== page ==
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The schooner Coral unloading paving oil for paving co111rac1or John Ring, at Old South Wha1f, Na111ucke1. Courtesy the awhor.

railroads and trucks came, they took over the coastal trade , steam and sail , and destroyed one of the finest transportati on systems in the wo rld . Coasters are different from packets in that the packets tried to keep to a regular schedul e. Before the railroads came there were regular packets operating out of Nantucket to ports all along the east coast and as far away as New Orleans. As late as 1901-1902, there were still Nantucket packets to New Bedford and Boston , but in the end they carri ed mostly cargo and not many passengers . The coasters, on the oth er hand , almost always carried cargo, freighting what they co uld where they could between Maine and the Chesapeake. In th e years just before World War II , it was still all hard work and all hand work. But it was a good life in the coasting trades. We always sailed with a short crew and would do all the loading and unloading ourselves , hiring local help if we had to. It all depended on what was ava il able. Coal tubs cou ld hold about a quarter ton , filled by hand with shove ls. In those days on Nantucket a store clerk might make $ 15 to $ 18 a week working at a counter, whereas you might make $5 a day shovelling coa l, wh ich made it worthwhile. Four foot sti cks of cordwood you would put in slings and ho ist directl y into trucks; or if the trucks happened not to be there, you ' d just pile it on the pier. One of the last well known coasting schooners of this area was the Alice S. Wentworth, under Zeb Tilton. The Alice could load 100 tons of coal, 64 cords of wood , 55,000 bricks-all on deck--0r 400 barrels of gas or paving oil. The coal you would load on deck with about eight tons in the after hold to trim the vessel. The wood was loaded in the hold and then on deck about five feet high . But the coasting schooners carried anything they could find . Steam boiler tanks were put on deck between the fore and mainmasts , as were large trucks, which you would drive over planks laid to the rai l cap down to the deck. The Alice didn ' t have an engine, but she had a I 6ft yawlboat with a I 6hp, 2-cylinder Lathrop gas eng ine. If yo u knew how to trice her up to the stern just ri ght , it was just like having an engine . She could push the Alice along at about 3 1/2 or 4 miles an hour. The big three- and fo ur-masters had tugboats often to help them in port , but the smaller boats depended on the little one- and two-lun ge r engines in th eir yaw l boats . There were all manner of coasters. The lime schooners sailed down around Rockland and Rockport, Maine for lime used in SEA HISTORY, WINTER 1986-87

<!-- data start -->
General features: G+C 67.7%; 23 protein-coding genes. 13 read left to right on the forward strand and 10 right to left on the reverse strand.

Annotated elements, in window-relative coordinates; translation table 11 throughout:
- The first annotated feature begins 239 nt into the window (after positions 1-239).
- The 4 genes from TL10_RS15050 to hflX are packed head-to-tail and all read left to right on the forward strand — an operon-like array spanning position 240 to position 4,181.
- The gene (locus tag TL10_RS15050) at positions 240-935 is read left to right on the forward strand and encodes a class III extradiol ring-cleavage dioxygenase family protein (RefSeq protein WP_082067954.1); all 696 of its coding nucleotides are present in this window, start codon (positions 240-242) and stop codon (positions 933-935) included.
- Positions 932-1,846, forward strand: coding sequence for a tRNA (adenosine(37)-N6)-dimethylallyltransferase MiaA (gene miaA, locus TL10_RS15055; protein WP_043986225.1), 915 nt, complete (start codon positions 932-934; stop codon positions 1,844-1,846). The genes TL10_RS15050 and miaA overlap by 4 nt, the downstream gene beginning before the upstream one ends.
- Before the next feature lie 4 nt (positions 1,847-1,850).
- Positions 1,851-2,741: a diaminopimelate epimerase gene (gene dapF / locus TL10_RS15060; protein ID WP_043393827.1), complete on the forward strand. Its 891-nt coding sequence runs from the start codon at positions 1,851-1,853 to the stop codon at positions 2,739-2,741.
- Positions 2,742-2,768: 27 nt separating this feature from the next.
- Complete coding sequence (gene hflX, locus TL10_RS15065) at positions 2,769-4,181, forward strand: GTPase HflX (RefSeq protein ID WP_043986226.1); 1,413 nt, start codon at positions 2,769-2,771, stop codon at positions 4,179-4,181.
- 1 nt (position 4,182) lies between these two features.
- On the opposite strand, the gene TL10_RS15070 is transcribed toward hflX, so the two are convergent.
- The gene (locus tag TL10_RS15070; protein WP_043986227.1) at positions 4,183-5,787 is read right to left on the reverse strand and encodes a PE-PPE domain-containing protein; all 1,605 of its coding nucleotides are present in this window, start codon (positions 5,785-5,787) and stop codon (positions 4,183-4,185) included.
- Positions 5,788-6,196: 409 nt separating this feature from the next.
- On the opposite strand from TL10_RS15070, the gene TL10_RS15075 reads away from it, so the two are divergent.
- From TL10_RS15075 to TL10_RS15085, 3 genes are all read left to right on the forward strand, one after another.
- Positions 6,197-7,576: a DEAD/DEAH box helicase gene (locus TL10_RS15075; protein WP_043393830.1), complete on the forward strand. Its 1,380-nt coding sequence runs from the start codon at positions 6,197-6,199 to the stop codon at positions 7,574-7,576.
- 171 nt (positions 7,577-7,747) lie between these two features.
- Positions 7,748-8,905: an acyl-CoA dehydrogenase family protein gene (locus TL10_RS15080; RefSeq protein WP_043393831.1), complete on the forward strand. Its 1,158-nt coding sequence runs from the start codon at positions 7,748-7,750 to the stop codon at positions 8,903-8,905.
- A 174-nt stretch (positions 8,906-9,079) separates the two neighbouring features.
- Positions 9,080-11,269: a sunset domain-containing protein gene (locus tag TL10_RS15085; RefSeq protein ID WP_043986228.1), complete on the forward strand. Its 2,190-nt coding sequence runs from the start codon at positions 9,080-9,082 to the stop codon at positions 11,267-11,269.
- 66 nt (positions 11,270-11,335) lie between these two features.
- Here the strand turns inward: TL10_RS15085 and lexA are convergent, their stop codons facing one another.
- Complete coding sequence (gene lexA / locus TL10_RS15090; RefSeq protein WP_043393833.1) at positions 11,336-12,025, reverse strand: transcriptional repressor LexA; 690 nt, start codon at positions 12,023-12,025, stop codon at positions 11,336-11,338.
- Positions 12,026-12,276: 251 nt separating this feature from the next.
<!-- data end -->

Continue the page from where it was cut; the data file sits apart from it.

Captain Zeb Tilton (left) and crew filling the tub with the Alice's deck load of soft coal for the Na ntucket schools, circa 1937 . Below another view of the Alice at Old South Wharf with a deck load of coal. Photos courtesy South Street Seaport Museum.

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Sea History 042 - Winter 1986-1987  

7 ISLANDS IN THE STREAM OF HISTORY, Peter Stanford • 8 THE GOSNOLD VOYAGE OF 1602: INTRODUCTION, Lincoln Paine • 12 SCHOONER LIFE, Charles F...

Sea History 042 - Winter 1986-1987  

7 ISLANDS IN THE STREAM OF HISTORY, Peter Stanford • 8 THE GOSNOLD VOYAGE OF 1602: INTRODUCTION, Lincoln Paine • 12 SCHOONER LIFE, Charles F...